23 August 2018

How to protect businesses and individuals from increasingly sophisticated phishing scams

How to protect businesses and individuals from increasingly sophisticated phishing scams

Businesses, government organisations and individuals are being subjected to increasingly sophisticated phishing scams. These scams – designed to trick victims into disclosing sensitive information such as bank account numbers, passwords and credit card details – use a range of techniques to achieve their malicious aims.

Email is a key channel – along with phone calls and text messages – for phishing scams. Many early phishing emails were easy to detect due to poor grammar and spelling and email sender addresses that bore no relation to the person or business the message claimed to be from. However, in recent years, scammers have appropriated logos, graphics and text from legitimate organisations – including major telecommunications companies, banks, electricity providers and government organisations – and used more authentic-looking email addresses.

Government security advisory service Stay Smart Online recently provided an example of a convincing email phishing scam. The email hijacks legitimate branding from Medicare and the MyGov website to solicit information such as login details, user security questions and answers and bank account details.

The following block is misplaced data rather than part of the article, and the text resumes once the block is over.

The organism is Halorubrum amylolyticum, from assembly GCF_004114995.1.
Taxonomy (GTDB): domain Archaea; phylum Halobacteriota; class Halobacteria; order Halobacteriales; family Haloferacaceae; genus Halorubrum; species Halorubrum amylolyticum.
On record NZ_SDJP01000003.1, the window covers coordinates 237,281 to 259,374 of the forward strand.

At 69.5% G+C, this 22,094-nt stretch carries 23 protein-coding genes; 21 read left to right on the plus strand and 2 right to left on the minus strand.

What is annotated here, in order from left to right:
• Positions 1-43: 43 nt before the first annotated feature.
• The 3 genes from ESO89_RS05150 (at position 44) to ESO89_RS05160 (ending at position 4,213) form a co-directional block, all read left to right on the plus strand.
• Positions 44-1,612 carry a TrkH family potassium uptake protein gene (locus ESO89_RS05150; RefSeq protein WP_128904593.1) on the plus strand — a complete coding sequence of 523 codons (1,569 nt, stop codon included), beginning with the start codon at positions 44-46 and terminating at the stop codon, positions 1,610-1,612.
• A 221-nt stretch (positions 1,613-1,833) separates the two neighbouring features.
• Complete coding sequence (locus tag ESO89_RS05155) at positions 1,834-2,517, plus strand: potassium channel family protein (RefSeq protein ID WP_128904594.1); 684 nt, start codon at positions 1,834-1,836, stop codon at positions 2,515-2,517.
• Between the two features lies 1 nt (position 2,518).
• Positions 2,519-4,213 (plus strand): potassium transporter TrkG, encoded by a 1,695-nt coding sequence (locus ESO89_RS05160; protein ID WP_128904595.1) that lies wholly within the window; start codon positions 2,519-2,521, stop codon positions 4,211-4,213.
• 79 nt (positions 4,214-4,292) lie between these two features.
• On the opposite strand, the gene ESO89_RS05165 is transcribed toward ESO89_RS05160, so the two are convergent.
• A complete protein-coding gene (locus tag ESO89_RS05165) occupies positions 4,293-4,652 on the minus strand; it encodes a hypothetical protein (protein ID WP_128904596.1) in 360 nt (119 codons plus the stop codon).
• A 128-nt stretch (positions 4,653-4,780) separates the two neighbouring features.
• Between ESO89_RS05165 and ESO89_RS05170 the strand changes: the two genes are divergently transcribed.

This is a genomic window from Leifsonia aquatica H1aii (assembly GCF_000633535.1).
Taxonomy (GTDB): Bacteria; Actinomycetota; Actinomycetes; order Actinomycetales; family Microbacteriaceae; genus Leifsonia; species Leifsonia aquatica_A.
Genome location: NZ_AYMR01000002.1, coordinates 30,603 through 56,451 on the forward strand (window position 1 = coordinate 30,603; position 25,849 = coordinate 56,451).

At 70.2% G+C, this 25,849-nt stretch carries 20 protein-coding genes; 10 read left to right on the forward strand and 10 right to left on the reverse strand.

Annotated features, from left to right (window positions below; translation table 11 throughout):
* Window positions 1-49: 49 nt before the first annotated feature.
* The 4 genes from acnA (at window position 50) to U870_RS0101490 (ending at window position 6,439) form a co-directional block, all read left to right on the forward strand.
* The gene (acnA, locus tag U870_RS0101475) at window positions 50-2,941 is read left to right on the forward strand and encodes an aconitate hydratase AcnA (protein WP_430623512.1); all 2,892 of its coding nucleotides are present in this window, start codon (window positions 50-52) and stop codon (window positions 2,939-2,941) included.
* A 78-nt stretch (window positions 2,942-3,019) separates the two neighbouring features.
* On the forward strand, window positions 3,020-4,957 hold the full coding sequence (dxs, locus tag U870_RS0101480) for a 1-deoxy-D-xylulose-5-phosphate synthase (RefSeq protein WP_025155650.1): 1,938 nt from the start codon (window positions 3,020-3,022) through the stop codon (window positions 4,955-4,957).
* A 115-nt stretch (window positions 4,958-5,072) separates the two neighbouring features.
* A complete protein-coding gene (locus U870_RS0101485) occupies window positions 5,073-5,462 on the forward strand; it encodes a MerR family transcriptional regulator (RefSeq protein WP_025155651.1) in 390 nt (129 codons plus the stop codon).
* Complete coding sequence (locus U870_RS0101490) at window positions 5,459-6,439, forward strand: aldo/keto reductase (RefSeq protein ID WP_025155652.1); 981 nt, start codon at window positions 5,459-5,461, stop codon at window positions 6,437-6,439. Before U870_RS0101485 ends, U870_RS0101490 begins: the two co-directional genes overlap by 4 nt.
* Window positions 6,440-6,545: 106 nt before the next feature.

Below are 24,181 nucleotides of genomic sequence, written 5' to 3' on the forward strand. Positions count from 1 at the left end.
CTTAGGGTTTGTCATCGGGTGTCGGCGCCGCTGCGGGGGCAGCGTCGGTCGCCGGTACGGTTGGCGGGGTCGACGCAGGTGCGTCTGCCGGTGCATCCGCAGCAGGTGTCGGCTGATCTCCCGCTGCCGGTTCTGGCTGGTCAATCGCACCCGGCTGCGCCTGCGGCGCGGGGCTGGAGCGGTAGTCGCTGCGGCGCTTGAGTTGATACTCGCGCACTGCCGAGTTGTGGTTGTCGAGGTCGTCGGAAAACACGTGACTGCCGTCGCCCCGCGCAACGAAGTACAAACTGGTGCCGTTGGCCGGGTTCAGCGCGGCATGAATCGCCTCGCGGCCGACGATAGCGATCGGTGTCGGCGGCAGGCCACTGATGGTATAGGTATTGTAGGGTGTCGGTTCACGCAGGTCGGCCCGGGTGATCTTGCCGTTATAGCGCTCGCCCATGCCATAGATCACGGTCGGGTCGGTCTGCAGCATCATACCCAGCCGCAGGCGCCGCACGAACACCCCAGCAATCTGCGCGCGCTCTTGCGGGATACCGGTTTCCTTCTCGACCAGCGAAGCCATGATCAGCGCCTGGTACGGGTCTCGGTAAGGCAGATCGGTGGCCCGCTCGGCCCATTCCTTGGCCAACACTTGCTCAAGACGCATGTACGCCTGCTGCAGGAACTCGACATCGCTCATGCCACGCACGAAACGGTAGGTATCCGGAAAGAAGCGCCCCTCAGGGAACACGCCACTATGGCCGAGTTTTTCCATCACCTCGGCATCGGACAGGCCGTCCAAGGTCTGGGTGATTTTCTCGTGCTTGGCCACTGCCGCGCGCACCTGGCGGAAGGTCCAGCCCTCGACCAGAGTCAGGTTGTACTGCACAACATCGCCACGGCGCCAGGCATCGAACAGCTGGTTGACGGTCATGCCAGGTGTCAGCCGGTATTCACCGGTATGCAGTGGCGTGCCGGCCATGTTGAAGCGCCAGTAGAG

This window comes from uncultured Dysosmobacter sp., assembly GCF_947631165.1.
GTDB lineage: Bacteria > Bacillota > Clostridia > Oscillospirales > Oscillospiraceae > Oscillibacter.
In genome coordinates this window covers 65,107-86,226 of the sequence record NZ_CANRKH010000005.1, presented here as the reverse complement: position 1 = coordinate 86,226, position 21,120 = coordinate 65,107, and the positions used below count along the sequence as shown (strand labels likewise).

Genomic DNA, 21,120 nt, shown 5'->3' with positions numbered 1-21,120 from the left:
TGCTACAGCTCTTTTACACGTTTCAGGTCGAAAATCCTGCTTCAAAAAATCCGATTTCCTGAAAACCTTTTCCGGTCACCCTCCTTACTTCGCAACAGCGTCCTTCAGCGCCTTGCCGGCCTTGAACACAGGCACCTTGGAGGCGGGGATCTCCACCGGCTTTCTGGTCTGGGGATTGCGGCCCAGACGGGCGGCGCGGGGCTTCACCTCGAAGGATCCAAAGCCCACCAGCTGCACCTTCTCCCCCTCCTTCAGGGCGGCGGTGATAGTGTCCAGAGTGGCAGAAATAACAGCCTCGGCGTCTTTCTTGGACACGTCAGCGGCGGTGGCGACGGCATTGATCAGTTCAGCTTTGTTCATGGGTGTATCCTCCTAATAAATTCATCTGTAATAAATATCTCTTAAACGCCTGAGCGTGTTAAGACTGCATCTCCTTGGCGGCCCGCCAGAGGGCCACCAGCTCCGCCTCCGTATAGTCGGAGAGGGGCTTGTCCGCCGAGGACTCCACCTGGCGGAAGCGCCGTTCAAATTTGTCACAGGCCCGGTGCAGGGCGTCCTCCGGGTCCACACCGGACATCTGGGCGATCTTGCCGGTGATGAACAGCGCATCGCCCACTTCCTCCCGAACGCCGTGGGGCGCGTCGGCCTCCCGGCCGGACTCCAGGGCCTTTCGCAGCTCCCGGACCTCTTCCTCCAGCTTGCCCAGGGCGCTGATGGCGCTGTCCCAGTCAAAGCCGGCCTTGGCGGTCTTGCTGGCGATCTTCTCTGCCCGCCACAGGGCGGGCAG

The groups and individuals behind phishing scams are becoming increasingly adept at using social engineering techniques to extract information from users. These techniques may be used in attack types called ‘spear phishing’ or ‘whaling’. The Australian Competition and Consumer Commission describes these attacks as targeting ‘businesses using information specific to the business that has been obtained elsewhere’. Scammers typically misrepresent themselves as business executives to convince other people within the business to disclose sensitive or financial information.

So how can businesses and government organisations minimise the risk phishing presents to their operations and to their people in business and personal contexts? A key step is to educate people about the threat presented by phishing scams. Businesses should also implement processes for the handling and disclosure of sensitive or financial information that address the risks presented by spear phishing or whaling. Finally, they should deploy sophisticated filters as part of a comprehensive email security platform to minimise the risk of scam emails entering the business environment.

If you would like to learn more, please contact Roger at info@firstwave.com.au